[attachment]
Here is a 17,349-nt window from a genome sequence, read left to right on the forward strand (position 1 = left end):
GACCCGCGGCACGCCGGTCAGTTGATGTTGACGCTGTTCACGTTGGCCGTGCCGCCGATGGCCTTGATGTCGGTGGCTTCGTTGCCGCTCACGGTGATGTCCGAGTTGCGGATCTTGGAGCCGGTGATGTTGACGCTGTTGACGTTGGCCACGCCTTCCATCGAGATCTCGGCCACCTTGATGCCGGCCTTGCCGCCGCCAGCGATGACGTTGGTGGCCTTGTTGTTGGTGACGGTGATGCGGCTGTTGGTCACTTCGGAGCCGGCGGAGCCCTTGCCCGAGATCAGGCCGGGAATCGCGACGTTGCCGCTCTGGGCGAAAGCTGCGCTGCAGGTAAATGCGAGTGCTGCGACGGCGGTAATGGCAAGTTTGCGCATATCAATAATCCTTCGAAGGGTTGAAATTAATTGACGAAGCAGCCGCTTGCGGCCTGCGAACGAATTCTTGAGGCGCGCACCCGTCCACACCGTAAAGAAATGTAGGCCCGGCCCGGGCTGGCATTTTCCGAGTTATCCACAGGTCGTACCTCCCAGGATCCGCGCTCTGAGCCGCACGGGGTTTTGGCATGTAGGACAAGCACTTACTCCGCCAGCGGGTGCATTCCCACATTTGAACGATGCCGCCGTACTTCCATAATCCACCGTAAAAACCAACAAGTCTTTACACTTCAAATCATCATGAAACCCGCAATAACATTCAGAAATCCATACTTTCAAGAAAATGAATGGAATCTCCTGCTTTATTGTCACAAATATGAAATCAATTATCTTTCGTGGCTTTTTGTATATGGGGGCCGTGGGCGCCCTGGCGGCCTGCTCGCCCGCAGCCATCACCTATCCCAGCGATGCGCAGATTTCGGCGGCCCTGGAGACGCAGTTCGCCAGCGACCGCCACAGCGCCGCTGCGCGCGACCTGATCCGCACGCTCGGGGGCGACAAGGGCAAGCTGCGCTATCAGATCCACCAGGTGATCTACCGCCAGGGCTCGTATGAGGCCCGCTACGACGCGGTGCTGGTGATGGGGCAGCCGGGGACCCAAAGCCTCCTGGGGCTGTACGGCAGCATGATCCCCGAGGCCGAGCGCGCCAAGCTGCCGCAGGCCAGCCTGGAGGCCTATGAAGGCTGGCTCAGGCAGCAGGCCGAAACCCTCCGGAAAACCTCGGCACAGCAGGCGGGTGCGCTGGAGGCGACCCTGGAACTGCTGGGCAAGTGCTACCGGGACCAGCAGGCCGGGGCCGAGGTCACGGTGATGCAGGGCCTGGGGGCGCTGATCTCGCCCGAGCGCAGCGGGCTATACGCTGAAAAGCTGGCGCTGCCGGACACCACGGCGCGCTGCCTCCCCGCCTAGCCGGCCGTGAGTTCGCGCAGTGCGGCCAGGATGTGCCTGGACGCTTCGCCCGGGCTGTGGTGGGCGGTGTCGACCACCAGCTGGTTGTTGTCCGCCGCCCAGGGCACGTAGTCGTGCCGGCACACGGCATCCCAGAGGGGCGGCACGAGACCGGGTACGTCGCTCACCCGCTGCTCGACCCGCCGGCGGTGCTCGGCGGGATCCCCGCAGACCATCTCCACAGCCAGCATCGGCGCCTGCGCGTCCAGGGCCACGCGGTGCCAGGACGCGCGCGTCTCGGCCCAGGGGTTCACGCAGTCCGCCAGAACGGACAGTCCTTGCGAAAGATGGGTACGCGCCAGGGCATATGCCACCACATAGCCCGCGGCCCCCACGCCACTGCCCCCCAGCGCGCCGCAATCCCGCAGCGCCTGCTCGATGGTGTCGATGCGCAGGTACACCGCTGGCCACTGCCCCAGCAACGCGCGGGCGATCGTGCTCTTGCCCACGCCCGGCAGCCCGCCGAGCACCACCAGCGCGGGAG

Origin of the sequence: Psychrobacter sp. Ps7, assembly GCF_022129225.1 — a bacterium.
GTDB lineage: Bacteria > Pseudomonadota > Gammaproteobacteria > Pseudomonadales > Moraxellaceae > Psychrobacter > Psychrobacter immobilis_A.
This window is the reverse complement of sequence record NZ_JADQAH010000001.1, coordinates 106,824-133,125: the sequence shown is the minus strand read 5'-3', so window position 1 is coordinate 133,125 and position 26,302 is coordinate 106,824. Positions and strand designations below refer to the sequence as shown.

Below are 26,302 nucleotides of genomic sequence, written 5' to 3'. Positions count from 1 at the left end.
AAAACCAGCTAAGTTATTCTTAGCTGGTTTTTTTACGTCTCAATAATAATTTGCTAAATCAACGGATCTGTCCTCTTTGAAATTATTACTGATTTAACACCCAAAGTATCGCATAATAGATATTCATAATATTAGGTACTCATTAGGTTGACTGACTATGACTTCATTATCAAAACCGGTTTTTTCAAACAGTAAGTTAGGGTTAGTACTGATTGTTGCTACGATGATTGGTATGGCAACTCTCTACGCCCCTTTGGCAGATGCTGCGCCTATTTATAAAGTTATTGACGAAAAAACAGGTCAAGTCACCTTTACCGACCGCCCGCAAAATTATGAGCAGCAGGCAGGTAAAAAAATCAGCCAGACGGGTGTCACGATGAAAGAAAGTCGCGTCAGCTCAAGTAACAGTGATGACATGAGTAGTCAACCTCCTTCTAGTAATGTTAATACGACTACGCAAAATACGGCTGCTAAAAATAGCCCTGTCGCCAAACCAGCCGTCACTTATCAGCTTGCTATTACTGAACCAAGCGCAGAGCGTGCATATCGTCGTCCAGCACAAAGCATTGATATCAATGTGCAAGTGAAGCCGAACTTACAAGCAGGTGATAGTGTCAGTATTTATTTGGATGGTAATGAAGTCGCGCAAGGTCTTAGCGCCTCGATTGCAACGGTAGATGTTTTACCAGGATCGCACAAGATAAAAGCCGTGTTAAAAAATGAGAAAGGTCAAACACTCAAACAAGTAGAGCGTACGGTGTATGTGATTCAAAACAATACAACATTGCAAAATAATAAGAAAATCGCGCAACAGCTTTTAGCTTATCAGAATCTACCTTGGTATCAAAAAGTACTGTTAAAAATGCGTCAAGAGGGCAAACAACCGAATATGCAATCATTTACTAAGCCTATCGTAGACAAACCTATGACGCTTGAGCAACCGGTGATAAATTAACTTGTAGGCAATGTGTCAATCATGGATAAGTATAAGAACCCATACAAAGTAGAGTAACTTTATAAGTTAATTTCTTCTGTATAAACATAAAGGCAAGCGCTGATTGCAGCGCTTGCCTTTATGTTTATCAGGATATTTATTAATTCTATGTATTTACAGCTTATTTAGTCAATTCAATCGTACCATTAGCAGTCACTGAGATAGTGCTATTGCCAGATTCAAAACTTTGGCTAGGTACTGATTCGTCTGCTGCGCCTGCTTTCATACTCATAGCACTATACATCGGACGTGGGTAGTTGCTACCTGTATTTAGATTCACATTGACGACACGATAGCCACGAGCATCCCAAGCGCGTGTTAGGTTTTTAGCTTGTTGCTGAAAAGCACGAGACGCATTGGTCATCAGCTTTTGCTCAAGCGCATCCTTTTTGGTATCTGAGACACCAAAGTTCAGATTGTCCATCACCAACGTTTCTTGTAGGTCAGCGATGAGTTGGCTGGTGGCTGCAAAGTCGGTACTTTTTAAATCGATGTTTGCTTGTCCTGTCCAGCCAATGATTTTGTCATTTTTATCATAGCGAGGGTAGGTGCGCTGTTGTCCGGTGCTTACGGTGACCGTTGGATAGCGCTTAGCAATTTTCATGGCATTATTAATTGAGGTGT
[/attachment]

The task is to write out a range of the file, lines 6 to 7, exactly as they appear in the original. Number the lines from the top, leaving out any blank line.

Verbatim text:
Below are 26,302 nucleotides of genomic sequence, written 5' to 3'. Positions count from 1 at the left end.
AAAACCAGCTAAGTTATTCTTAGCTGGTTTTTTTACGTCTCAATAATAATTTGCTAAATCAACGGATCTGTCCTCTTTGAAATTATTACTGATTTAACACCCAAAGTATCGCATAATAGATATTCATAATATTAGGTACTCATTAGGTTGACTGACTATGACTTCATTATCAAAACCGGTTTTTTCAAACAGTAAGTTAGGGTTAGTACTGATTGTTGCTACGATGATTGGTATGGCAACTCTCTACGCCCCTTTGGCAGATGCTGCGCCTATTTATAAAGTTATTGACGAAAAAACAGGTCAAGTCACCTTTACCGACCGCCCGCAAAATTATGAGCAGCAGGCAGGTAAAAAAATCAGCCAGACGGGTGTCACGATGAAAGAAAGTCGCGTCAGCTCAAGTAACAGTGATGACATGAGTAGTCAACCTCCTTCTAGTAATGTTAATACGACTACGCAAAATACGGCTGCTAAAAATAGCCCTGTCGCCAAACCAGCCGTCACTTATCAGCTTGCTATTACTGAACCAAGCGCAGAGCGTGCATATCGTCGTCCAGCACAAAGCATTGATATCAATGTGCAAGTGAAGCCGAACTTACAAGCAGGTGATAGTGTCAGTATTTATTTGGATGGTAATGAAGTCGCGCAAGGTCTTAGCGCCTCGATTGCAACGGTAGATGTTTTACCAGGATCGCACAAGATAAAAGCCGTGTTAAAAAATGAGAAAGGTCAAACACTCAAACAAGTAGAGCGTACGGTGTATGTGATTCAAAACAATACAACATTGCAAAATAATAAGAAAATCGCGCAACAGCTTTTAGCTTATCAGAATCTACCTTGGTATCAAAAAGTACTGTTAAAAATGCGTCAAGAGGGCAAACAACCGAATATGCAATCATTTACTAAGCCTATCGTAGACAAACCTATGACGCTTGAGCAACCGGTGATAAATTAACTTGTAGGCAATGTGTCAATCATGGATAAGTATAAGAACCCATACAAAGTAGAGTAACTTTATAAGTTAATTTCTTCTGTATAAACATAAAGGCAAGCGCTGATTGCAGCGCTTGCCTTTATGTTTATCAGGATATTTATTAATTCTATGTATTTACAGCTTATTTAGTCAATTCAATCGTACCATTAGCAGTCACTGAGATAGTGCTATTGCCAGATTCAAAACTTTGGCTAGGTACTGATTCGTCTGCTGCGCCTGCTTTCATACTCATAGCACTATACATCGGACGTGGGTAGTTGCTACCTGTATTTAGATTCACATTGACGACACGATAGCCACGAGCATCCCAAGCGCGTGTTAGGTTTTTAGCTTGTTGCTGAAAAGCACGAGACGCATTGGTCATCAGCTTTTGCTCAAGCGCATCCTTTTTGGTATCTGAGACACCAAAGTTCAGATTGTCCATCACCAACGTTTCTTGTAGGTCAGCGATGAGTTGGCTGGTGGCTGCAAAGTCGGTACTTTTTAAATCGATGTTTGCTTGTCCTGTCCAGCCAATGATTTTGTCATTTTTATCATAGCGAGGGTAGGTGCGCTGTTGTCCGGTGCTTACGGTGACCGTTGGATAGCGCTTAGCAATTTTCATGGCATTATTAATTGAGGTGT